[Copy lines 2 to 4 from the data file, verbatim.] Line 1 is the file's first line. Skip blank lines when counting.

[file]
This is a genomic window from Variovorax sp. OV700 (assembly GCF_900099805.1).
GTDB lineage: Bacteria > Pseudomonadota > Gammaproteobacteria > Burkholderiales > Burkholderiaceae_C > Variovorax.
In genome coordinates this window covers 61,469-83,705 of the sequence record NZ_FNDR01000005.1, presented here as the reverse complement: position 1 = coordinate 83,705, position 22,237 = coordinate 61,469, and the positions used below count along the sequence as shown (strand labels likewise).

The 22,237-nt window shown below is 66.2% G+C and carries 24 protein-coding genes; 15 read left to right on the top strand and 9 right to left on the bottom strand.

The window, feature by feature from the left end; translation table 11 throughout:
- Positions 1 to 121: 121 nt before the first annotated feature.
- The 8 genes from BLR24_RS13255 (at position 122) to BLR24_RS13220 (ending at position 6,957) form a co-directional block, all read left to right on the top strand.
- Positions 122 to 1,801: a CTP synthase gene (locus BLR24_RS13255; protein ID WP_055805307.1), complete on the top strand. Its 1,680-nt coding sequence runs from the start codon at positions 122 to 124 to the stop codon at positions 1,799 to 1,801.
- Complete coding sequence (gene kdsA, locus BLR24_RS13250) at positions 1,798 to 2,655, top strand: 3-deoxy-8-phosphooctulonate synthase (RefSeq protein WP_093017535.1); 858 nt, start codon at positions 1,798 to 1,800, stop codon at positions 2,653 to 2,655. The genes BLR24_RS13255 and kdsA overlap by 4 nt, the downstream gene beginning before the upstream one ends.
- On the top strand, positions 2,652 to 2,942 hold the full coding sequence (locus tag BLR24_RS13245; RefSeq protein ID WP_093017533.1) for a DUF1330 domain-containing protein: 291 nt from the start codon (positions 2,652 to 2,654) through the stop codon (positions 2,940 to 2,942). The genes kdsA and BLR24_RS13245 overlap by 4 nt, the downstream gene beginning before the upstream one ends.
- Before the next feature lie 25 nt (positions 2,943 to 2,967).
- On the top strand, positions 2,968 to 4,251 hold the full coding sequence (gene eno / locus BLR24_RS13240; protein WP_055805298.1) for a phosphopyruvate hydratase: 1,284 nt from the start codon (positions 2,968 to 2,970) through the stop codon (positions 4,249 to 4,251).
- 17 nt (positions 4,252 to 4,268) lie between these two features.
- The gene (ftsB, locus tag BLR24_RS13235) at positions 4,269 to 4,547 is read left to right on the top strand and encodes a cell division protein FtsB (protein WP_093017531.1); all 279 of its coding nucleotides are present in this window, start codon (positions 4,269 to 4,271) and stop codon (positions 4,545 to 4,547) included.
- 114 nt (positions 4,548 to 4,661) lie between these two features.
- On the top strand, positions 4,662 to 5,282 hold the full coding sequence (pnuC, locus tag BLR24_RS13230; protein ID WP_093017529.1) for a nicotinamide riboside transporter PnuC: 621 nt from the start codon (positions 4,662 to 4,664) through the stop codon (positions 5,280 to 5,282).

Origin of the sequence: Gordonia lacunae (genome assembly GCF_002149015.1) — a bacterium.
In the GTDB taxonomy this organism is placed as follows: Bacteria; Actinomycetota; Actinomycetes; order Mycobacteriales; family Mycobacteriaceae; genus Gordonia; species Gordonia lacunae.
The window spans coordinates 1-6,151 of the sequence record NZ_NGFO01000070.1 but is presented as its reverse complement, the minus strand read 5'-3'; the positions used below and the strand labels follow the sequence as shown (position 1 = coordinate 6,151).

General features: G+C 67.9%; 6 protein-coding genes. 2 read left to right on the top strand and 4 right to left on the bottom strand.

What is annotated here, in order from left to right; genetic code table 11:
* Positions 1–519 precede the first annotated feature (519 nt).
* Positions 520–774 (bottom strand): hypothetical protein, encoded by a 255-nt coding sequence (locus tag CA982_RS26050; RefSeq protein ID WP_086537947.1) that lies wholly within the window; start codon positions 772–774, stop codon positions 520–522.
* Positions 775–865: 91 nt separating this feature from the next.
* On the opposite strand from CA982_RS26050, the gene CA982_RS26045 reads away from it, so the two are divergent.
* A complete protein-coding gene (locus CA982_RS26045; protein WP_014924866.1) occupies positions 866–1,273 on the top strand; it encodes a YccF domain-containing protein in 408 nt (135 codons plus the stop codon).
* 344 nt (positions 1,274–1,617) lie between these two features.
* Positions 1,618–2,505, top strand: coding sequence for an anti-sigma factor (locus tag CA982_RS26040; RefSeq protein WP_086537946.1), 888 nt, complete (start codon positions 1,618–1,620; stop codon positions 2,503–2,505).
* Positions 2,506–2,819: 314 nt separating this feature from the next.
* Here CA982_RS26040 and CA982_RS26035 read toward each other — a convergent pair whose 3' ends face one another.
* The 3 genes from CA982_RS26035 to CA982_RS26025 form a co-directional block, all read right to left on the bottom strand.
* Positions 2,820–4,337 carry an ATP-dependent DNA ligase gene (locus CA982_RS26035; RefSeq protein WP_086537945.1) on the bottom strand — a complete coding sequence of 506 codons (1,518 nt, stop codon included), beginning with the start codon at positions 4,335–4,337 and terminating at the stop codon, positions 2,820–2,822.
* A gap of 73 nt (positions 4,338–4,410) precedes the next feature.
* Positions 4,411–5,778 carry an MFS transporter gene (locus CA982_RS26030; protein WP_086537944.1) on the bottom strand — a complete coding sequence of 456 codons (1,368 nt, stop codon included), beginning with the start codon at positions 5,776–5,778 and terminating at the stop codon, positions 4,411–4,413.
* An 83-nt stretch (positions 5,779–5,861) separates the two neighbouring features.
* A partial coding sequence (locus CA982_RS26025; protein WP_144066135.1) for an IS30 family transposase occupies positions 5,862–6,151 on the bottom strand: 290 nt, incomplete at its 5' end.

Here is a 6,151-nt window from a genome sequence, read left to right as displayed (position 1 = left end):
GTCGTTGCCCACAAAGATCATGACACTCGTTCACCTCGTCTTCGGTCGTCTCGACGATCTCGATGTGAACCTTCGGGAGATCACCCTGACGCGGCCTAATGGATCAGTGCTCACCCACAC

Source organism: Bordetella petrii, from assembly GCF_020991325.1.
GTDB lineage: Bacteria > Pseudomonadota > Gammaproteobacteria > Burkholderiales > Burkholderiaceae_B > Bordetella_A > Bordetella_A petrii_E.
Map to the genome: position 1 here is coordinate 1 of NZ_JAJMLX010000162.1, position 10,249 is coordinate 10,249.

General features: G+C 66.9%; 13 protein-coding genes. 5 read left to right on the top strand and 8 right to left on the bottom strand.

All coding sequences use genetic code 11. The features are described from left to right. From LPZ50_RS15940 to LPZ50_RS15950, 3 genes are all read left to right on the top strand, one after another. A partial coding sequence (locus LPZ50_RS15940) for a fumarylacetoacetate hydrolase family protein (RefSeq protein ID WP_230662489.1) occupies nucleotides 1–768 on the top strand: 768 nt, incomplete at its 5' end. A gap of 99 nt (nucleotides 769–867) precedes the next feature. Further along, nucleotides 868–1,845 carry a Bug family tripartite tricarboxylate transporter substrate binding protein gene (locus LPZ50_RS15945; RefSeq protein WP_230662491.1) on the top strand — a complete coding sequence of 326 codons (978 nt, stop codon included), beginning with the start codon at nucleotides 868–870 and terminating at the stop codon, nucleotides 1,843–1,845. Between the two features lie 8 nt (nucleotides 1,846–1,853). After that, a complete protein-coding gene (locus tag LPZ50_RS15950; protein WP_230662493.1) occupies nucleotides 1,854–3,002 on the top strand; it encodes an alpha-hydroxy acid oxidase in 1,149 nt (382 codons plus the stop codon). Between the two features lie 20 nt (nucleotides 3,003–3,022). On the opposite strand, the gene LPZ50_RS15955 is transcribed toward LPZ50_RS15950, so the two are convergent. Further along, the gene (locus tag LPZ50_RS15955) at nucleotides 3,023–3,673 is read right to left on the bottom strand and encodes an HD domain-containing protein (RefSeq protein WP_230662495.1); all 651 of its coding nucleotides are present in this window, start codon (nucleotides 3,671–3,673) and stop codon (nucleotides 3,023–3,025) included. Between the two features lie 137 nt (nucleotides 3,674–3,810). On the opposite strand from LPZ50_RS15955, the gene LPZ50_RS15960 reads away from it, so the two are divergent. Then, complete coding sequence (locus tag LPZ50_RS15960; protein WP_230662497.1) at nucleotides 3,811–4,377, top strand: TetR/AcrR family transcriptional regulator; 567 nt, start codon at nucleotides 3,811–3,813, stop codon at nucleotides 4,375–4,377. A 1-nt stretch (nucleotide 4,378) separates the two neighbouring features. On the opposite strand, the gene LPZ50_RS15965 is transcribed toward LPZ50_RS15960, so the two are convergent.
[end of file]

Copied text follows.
GTDB lineage: Bacteria > Pseudomonadota > Gammaproteobacteria > Burkholderiales > Burkholderiaceae_C > Variovorax.
In genome coordinates this window covers 61,469-83,705 of the sequence record NZ_FNDR01000005.1, presented here as the reverse complement: position 1 = coordinate 83,705, position 22,237 = coordinate 61,469, and the positions used below count along the sequence as shown (strand labels likewise).

The 22,237-nt window shown below is 66.2% G+C and carries 24 protein-coding genes; 15 read left to right on the top strand and 9 right to left on the bottom strand.